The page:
The Sun Sets
On this day in history, June 22, 168 BC, the Battle of Pydna is fought between the Roman Republic and Macedon.
In 179 BC, Philip V of Macedon had died of old age, leaving his son Perseus to take the throne. Perseus was a highly ambitious and aggressive monarch, eager to restore the greatness of Macedon and its hegemony over Greece, and accordingly he began to increase his influence beyond Macedonia. Playing with fire, Perseus violated the peace terms between Macedon and Rome, and inevitably the Third Macedonian War broke out in 172 BC. By 168 BC, the Roman Consul Aemilius Paulus was able to penetrate into the Macedonian heartland and confront Perseus in a pitched battle near Pydna.
Perseus had good reason to feel confident, as he heavily outnumbered Paulus - the Macedonian army consisted of 40,000 infantry and 4,000 cavalry including the elite Agema guard Phalanx and Sacred Squadron of cavalry, while the Roman army consisted of 29,000 infantry, 4,000 cavalry and some elephants. On June 22, both armies deployed for battle at a rush, and the fighting began soon afterwards.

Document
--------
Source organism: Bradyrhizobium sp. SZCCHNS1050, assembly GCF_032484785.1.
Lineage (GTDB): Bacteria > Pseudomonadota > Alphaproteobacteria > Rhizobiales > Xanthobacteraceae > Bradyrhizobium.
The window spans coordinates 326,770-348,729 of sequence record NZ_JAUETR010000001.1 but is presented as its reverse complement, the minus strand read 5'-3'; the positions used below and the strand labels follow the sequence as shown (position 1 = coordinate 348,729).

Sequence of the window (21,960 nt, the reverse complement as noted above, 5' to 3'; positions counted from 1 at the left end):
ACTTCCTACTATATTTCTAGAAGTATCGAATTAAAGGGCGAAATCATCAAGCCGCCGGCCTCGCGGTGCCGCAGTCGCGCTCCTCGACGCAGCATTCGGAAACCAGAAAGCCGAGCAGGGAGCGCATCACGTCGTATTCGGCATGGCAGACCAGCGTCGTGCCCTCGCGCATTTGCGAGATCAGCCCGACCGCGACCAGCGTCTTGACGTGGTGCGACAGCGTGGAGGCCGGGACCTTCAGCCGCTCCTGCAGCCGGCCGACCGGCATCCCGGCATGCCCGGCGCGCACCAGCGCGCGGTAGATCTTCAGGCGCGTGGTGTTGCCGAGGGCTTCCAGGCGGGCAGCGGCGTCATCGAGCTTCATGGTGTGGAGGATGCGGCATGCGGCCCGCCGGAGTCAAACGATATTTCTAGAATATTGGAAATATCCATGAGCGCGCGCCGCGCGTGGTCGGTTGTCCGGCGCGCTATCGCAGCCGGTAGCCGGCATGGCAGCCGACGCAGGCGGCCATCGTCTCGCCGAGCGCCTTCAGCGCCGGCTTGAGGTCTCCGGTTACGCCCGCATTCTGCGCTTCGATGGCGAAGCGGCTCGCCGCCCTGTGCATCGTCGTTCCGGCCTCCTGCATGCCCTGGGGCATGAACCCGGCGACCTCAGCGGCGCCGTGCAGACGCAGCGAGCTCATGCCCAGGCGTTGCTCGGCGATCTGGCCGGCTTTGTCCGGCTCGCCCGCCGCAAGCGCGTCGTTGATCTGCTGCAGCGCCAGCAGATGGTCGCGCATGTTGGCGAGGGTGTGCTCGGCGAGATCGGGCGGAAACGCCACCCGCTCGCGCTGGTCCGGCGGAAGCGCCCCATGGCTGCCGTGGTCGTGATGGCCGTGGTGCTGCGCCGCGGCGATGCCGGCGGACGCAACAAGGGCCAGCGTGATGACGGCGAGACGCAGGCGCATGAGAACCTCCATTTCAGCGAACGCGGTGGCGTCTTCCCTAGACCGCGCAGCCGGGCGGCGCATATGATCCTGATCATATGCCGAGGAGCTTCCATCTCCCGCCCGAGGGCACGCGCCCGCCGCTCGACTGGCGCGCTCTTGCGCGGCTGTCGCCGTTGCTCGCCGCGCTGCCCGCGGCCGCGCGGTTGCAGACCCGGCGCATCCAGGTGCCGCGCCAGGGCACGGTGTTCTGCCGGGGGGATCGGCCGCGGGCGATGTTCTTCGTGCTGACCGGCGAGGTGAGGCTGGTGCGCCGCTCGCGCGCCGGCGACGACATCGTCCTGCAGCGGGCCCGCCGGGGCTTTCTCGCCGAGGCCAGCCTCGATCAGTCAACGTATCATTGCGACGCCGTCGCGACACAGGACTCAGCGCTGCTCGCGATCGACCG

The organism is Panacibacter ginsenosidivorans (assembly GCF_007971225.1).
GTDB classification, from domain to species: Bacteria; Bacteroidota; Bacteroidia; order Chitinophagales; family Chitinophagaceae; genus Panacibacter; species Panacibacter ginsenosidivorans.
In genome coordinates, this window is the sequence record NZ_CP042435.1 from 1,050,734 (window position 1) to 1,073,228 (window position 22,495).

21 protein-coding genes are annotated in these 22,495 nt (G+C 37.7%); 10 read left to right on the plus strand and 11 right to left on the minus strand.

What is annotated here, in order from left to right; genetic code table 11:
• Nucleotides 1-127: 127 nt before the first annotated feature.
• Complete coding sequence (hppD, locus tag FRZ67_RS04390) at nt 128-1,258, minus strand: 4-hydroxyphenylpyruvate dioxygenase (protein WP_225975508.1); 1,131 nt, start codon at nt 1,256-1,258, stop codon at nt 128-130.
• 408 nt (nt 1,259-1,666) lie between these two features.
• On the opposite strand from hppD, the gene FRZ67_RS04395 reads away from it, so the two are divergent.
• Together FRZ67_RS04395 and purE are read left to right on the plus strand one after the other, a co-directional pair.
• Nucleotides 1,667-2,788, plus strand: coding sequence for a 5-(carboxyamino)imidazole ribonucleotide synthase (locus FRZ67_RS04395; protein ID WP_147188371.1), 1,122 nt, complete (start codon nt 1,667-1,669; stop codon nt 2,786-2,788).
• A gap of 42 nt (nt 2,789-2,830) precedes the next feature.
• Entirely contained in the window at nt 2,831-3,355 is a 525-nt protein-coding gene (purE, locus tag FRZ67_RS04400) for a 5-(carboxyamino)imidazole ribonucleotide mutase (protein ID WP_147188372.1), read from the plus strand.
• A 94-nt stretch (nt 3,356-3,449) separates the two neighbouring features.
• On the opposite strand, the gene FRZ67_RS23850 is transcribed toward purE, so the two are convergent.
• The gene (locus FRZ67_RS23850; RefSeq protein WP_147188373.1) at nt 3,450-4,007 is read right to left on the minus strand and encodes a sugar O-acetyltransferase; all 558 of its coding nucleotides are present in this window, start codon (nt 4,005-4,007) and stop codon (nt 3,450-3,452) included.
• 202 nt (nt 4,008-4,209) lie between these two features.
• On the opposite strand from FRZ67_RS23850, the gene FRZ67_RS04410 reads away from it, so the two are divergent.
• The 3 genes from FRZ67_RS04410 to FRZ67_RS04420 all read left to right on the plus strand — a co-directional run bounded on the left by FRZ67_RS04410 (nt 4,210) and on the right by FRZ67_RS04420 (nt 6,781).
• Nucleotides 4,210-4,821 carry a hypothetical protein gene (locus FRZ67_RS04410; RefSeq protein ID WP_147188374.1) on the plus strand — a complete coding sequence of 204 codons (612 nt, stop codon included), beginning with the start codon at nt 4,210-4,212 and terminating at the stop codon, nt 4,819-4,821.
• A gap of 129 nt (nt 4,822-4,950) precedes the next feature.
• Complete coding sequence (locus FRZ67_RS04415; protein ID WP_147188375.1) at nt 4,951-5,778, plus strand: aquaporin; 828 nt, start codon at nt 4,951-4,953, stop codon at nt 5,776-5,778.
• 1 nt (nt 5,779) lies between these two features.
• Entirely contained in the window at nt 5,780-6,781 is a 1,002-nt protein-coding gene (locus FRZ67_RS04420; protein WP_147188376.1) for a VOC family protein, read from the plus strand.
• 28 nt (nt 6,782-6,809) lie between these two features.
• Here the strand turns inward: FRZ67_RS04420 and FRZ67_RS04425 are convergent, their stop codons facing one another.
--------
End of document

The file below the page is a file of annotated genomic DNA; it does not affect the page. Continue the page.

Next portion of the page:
The Macedonian Phalanx pushed the Roman Legions back at first, however the latter withdrew in good order to the rough and hilly terrain behind them, where the Macedonians followed their enemies believing victory to be imminent. However the Phalanx at once lost its cohesion, and gaps formed in the Macedonian ranks, gaps that the more flexible Romans exploited immediately. The Macedonian army became disordered on the rough terrain and pressed together, as they were hacked down without mercy by the Roman Legionaries. Due to the clumsiness of the Phalanx, the Macedonian soldiers were unable to inflict any casualties on the attacking Romans in these conditions, while they themselves were slaughtered like animals. The battle had lasted less than an hour, but the pursuit and annihilation of the Macedonians lasted until nightfall, and the casualty disparity was thus immense: 20,000 Macedonians were killed and another 11,000 taken prisoner, against 100 Roman killed and a somewhat larger number of wounded. Disgracefully defeated, Perseus capitulated.